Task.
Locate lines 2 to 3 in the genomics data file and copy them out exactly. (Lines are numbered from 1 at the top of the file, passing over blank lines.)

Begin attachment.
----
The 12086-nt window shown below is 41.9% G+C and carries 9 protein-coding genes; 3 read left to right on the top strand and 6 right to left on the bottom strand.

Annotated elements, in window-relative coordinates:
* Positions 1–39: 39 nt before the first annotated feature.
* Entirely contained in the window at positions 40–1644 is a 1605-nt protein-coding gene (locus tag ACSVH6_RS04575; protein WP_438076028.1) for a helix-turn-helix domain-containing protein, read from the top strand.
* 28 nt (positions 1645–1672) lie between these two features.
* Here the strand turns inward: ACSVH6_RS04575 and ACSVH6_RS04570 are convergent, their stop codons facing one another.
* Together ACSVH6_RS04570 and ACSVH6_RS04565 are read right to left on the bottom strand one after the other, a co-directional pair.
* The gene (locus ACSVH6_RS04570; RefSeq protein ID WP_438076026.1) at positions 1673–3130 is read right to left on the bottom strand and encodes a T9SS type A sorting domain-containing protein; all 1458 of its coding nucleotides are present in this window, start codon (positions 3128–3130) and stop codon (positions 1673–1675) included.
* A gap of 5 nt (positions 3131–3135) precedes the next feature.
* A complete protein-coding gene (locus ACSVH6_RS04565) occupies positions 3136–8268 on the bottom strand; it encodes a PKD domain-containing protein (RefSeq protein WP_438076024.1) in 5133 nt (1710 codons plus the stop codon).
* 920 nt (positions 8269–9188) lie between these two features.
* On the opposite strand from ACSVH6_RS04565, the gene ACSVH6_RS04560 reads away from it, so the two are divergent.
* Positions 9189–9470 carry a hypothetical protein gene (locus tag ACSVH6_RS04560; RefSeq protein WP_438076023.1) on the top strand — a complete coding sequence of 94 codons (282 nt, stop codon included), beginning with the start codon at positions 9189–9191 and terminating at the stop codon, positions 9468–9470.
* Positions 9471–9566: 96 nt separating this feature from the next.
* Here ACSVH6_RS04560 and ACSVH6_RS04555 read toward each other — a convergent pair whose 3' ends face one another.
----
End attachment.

Annotated elements, in window-relative coordinates:
* Positions 1–39: 39 nt before the first annotated feature.